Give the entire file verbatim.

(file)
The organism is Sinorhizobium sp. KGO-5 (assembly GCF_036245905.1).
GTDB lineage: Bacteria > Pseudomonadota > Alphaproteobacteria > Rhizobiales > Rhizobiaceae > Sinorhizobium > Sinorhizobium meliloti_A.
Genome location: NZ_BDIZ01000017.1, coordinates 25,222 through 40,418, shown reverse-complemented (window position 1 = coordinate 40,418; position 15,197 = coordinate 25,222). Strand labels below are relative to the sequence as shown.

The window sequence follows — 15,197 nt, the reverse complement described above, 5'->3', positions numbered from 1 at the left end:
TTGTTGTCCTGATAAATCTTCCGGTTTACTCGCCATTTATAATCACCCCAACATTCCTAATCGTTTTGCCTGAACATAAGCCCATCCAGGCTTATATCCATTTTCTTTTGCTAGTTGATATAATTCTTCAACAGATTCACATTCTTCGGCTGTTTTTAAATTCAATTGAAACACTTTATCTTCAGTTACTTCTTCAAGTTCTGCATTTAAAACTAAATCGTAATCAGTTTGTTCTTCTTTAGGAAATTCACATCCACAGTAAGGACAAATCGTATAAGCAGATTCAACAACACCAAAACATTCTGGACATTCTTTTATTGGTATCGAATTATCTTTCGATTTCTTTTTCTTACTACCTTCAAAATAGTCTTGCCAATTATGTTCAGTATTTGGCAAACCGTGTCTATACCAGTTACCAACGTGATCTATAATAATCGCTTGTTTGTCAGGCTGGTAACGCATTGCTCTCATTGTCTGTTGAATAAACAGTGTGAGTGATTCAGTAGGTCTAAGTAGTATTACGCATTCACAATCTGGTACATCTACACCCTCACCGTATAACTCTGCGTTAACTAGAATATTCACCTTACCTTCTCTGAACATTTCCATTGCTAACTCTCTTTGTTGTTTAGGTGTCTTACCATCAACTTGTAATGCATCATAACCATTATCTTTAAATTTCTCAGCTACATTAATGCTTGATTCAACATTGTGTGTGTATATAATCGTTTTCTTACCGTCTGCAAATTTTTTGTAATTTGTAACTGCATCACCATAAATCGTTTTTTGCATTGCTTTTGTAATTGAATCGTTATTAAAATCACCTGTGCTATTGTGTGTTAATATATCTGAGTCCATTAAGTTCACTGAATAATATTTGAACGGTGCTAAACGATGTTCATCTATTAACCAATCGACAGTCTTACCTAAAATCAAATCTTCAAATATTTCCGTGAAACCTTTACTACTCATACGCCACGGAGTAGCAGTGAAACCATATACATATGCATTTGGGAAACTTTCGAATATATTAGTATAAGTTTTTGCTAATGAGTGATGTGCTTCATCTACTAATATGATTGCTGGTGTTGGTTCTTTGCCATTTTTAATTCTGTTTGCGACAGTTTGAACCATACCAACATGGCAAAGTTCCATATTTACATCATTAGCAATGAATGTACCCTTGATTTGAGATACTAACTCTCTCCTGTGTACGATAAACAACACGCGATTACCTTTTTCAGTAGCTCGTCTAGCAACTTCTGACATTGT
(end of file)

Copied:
The organism is Sinorhizobium sp. KGO-5 (assembly GCF_036245905.1).
GTDB lineage: Bacteria > Pseudomonadota > Alphaproteobacteria > Rhizobiales > Rhizobiaceae > Sinorhizobium > Sinorhizobium meliloti_A.
Genome location: NZ_BDIZ01000017.1, coordinates 25,222 through 40,418, shown reverse-complemented (window position 1 = coordinate 40,418; position 15,197 = coordinate 25,222). Strand labels below are relative to the sequence as shown.

The window sequence follows — 15,197 nt, the reverse complement described above, 5'->3', positions numbered from 1 at the left end:
TTGTTGTCCTGATAAATCTTCCGGTTTACTCGCCATTTATAATCACCCCAACATTCCTAATCGTTTTGCCTGAACATAAGCCCATCCAGGCTTATATCCATTTTCTTTTGCTAGTTGATATAATTCTTCAACAGATTCACATTCTTCGGCTGTTTTTAAATTCAATTGAAACACTTTATCTTCAGTTACTTCTTCAAGTTCTGCATTTAAAACTAAATCGTAATCAGTTTGTTCTTCTTTAGGAAATTCACATCCACAGTAAGGACAAATCGTATAAGCAGATTCAACAACACCAAAACATTCTGGACATTCTTTTATTGGTATCGAATTATCTTTCGATTTCTTTTTCTTACTACCTTCAAAATAGTCTTGCCAATTATGTTCAGTATTTGGCAAACCGTGTCTATACCAGTTACCAACGTGATCTATAATAATCGCTTGTTTGTCAGGCTGGTAACGCATTGCTCTCATTGTCTGTTGAATAAACAGTGTGAGTGATTCAGTAGGTCTAAGTAGTATTACGCATTCACAATCTGGTACATCTACACCCTCACCGTATAACTCTGCGTTAACTAGAATATTCACCTTACCTTCTCTGAACATTTCCATTGCTAACTCTCTTTGTTGTTTAGGTGTCTTACCATCAACTTGTAATGCATCATAACCATTATCTTTAAATTTCTCAGCTACATTAATGCTTGATTCAACATTGTGTGTGTATATAATCGTTTTCTTACCGTCTGCAAATTTTTTGTAATTTGTAACTGCATCACCATAAATCGTTTTTTGCATTGCTTTTGTAATTGAATCGTTATTAAAATCACCTGTGCTATTGTGTGTTAATATATCTGAGTCCATTAAGTTCACTGAATAATATTTGAACGGTGCTAAACGATGTTCATCTATTAACCAATCGACAGTCTTACCTAAAATCAAATCTTCAAATATTTCCGTGAAACCTTTACTACTCATACGCCACGGAGTAGCAGTGAAACCATATACATATGCATTTGGGAAACTTTCGAATATATTAGTATAAGTTTTTGCTAATGAGTGATGTGCTTCATCTACTAATATGATTGCTGGTGTTGGTTCTTTGCCATTTTTAATTCTGTTTGCGACAGTTTGAACCATACCAACATGGCAAAGTTCCATATTTACATCATTAGCAATGAATGTACCCTTGATTTGAGATACTAACTCTCTCCTGTGTACGATAAACAACACGCGATTACCTTTTTCAGTAGCTCGTCTAGCAACTTCTGACATTGT